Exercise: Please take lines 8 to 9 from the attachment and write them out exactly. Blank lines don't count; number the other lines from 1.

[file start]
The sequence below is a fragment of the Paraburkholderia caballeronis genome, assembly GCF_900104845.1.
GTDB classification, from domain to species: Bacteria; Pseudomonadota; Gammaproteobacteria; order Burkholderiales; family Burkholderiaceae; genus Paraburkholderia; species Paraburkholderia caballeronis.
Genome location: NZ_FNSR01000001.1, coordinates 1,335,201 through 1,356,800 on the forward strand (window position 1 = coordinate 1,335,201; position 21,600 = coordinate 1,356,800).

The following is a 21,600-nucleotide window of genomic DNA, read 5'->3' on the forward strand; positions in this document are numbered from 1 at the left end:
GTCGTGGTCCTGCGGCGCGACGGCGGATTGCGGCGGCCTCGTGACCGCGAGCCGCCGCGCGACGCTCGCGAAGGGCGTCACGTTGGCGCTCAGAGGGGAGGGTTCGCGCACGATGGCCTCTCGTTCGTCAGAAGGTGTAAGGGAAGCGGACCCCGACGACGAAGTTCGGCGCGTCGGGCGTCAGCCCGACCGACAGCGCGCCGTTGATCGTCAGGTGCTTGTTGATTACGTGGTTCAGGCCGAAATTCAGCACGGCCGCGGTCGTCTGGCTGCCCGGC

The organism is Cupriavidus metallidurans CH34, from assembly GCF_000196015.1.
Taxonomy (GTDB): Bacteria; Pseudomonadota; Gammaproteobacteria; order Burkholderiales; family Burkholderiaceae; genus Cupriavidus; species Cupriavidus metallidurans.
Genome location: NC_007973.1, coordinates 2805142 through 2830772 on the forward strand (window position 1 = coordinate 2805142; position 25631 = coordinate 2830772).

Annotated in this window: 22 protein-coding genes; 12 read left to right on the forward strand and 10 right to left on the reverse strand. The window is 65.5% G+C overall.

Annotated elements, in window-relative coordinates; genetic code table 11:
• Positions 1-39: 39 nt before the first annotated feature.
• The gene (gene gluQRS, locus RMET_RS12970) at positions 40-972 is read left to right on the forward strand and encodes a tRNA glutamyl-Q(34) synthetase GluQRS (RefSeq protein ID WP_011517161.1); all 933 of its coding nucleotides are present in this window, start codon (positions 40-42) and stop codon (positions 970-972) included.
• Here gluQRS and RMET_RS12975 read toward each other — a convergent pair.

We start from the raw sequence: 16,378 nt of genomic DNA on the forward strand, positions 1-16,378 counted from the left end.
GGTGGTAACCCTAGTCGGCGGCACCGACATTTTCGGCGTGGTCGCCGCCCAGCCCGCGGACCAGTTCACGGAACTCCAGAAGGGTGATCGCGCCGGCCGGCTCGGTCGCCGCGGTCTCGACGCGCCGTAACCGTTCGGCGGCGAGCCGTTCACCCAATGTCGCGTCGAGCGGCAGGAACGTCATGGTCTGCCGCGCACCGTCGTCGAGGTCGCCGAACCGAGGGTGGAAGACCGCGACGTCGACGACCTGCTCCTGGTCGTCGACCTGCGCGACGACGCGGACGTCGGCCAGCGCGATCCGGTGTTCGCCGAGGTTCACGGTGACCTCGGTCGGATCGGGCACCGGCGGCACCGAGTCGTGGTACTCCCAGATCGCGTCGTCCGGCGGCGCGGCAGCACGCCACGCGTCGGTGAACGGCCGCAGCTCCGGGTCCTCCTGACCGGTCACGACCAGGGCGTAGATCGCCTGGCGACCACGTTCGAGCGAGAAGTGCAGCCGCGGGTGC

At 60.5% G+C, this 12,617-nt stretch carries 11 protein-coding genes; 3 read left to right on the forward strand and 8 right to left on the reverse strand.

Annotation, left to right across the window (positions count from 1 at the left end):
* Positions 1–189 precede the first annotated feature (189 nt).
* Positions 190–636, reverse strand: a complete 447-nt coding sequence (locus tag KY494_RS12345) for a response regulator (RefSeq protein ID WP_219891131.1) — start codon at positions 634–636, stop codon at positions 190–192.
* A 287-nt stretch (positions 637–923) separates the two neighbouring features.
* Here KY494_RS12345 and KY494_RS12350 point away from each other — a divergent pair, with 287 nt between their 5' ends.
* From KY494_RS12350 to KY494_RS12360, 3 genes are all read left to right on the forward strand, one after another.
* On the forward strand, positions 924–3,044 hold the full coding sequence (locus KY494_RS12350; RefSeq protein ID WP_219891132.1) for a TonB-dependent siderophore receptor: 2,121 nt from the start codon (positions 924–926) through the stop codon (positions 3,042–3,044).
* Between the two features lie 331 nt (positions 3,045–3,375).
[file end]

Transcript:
Genome location: NC_007973.1, coordinates 2805142 through 2830772 on the forward strand (window position 1 = coordinate 2805142; position 25631 = coordinate 2830772).

Annotated in this window: 22 protein-coding genes; 12 read left to right on the forward strand and 10 right to left on the reverse strand. The window is 65.5% G+C overall.